The internal layout of the Z-Machine GT1000 chassis is pretty typical for a standard mid-tower ATX style case. I usually install the power supply first, followed by the drives, and then the motherboard (with CPU, CPU cooler, and RAM already mounted). After the major parts are in place I route the cables and make all the various wiring connections. Once the assembly work is done I’ll stick in the video cards, sound card, etc. As with most mid-tower ATX style enclosures, the overall installation of parts into the Z-Machine GT1000 enclosure was straightforward and was completed without problems. Here’s a list of the parts we used.
- Zalman ZM600-HP modular heat pipe cooled 600W PSU
- Asus P5N32-SLI Deluxe nForce4 SLI Intel edition motherboard
- Pentium Extreme Edition dual core 955 (3.46 GHz at 1.22 Vcore)
- (2) Corsair CM2X512-8000UL DDR RAM
- (2) nVIDIA 7800GTX 512 MB 550/850 video cards in SLI
- Creative SoundBlaster Audigy2 sound card
- WD1200JD SATA HDD
- Zalman ZM-MFC2 Multi fan controller
- Sony DVD, NEC DVD RW
- Multifunction card reader
- Windows XP Pro with SP2
- nForce 91.31 drivers
For a power supply I chose Zalman’s very capable ZM600-HP modular heat pipe cooled PSU. This is a quiet, high quality unit that can deliver up to 600W of clean, stable power. You can read our review of the ZM600-HP here.
Zalman included extra-long power supply mounting screws with the case that are needed because of the thick back panel. The power supply must be installed from inside and this time around we had no issues or problems. (Installing this same PSU into the Fatal1ty case proved to be somewhat challenging because the big side door seemed to always be in the way.)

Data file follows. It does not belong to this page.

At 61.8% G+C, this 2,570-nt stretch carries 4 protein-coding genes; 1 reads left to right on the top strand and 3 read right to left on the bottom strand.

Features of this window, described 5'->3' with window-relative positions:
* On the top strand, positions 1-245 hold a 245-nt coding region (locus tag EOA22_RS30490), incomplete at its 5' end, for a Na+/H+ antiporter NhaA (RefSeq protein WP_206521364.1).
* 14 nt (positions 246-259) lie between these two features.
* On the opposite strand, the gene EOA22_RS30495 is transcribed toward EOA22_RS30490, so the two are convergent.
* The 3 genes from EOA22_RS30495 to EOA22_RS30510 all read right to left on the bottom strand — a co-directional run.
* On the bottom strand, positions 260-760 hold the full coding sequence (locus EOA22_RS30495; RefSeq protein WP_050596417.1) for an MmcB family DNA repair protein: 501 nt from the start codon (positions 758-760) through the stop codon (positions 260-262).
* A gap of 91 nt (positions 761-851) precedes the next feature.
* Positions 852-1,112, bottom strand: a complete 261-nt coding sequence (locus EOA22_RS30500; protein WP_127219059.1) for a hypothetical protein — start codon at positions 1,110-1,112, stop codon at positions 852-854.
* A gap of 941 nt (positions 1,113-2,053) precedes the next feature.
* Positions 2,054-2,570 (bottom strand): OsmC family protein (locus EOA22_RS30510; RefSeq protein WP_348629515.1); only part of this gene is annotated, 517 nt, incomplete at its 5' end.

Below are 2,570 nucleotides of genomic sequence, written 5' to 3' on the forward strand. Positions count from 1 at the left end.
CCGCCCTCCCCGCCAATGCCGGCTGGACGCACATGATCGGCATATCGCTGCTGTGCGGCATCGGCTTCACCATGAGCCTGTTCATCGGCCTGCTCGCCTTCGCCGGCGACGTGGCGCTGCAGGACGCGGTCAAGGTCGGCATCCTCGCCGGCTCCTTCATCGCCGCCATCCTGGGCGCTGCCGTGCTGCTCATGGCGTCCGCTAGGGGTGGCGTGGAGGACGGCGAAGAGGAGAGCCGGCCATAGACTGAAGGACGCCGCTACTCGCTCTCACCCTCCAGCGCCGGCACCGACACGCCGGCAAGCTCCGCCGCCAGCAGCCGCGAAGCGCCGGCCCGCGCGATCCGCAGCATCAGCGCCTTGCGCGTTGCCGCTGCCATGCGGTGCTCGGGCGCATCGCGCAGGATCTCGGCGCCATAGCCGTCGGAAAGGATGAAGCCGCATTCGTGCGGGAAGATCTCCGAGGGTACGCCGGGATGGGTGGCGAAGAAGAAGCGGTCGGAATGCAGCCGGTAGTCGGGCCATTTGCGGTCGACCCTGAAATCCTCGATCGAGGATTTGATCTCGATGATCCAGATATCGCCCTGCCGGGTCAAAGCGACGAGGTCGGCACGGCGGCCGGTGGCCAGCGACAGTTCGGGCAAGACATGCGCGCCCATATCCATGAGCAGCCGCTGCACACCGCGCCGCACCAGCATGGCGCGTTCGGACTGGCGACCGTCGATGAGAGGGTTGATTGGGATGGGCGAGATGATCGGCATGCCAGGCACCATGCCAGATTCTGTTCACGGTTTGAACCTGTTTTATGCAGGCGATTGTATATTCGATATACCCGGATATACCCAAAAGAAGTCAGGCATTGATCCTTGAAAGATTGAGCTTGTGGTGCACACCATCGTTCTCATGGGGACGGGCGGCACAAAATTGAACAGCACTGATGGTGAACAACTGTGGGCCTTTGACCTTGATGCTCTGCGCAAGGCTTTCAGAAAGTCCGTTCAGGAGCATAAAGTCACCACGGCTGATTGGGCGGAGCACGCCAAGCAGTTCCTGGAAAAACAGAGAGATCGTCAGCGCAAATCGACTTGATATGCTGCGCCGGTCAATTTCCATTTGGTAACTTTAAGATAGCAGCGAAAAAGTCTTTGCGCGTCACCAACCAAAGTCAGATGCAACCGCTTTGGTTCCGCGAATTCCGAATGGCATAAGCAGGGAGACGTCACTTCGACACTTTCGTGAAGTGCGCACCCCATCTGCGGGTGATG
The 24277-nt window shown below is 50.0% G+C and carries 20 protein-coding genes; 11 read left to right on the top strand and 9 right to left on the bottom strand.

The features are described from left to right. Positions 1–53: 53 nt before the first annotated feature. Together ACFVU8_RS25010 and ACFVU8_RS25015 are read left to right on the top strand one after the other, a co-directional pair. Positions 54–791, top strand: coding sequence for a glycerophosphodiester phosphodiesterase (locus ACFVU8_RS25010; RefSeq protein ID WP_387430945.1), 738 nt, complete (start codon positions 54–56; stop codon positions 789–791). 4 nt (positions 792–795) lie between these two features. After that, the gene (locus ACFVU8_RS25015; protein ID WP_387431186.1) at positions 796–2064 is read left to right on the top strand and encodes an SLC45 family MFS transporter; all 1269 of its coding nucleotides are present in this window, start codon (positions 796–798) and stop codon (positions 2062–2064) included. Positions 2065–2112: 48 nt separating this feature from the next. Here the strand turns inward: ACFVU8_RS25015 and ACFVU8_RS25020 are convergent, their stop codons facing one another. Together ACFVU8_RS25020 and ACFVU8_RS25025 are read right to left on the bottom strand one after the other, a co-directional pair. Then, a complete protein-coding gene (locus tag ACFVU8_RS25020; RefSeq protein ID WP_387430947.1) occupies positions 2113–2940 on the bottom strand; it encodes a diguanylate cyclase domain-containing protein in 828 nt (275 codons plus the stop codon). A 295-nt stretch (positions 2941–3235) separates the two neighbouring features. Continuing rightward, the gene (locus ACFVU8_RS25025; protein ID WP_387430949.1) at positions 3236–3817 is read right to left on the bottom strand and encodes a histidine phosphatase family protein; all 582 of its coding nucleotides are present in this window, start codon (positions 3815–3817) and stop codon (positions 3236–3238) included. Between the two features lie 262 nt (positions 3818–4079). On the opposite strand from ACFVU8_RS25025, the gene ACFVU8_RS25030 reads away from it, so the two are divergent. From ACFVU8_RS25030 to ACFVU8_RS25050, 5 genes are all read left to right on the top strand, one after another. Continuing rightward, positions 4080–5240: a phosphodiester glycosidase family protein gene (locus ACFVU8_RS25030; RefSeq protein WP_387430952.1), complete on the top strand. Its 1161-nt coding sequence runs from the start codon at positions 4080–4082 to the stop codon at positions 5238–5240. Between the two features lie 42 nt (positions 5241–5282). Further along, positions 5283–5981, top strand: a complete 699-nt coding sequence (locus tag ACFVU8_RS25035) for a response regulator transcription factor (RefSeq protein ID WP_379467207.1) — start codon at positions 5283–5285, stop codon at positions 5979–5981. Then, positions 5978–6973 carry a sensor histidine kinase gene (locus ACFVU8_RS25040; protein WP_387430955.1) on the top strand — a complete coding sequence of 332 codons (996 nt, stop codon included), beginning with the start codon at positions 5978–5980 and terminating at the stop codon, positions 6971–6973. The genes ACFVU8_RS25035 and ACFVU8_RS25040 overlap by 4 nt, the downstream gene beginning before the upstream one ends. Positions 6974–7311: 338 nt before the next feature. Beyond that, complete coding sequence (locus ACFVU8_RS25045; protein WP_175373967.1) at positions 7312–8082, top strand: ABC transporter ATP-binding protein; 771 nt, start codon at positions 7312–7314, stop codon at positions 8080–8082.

There is a small support bracket on the rear panel, which helps hold and align the power supply during mounting. I would still like to see a second bracket inside to help support the front end of some of the new high-capacity power supplies that are longer and heavier than most.
Exposed Drive Bays – Optical Drives
The hinged side doors makes accessing the 5.25″ drive bays a snap. Before a drive or bay device can be mounted the bay cover must first be removed (two small screws inside). The Zalman ZM-MFC2 multi fan controller and all of the various drives I tried fit snuggly inside the machined openings (Sony, Plextor, and NEC).
I really like Zalman’s new tool-less mounting system! The captive thumb screws lined up perfectly with the drive mounting holes and held each drive securely in position. They proved very easy to use. Unfortunately, the tool-less mounts are only supplied on the upper two 5.25″ drive bays. You have to use traditional machine screws to mount devices in the lower two 5.25″ and single 3.5″ bays. However, this does provide some added flexibility and insurance for mounting problematic or non-standard devices if necessary.
Internal Hard Disc Drives
One of the more unique features of the Z-Machine GT1000 enclosure is the internal HDD cage and floor mounts. The HDD cage will hold up to four 3.5″ HDDs, and the case floor mounts will hold two more. That makes the Z-Machine one of a very few mid-tower style enclosures that directly mount six HDDs!
When using the HDD cage, each HDD is held between apposing pairs of rubber rollers, which help isolate vibration and minimize noise. To install a drive, you simply insert it into an open slot and then gently push it back against the foam block in the rear to let the rubber roller in front fall down and securely hold the drive in position. Small locking screws are provided on each of the front roller assemblies to lock them in place if desired.
The two floor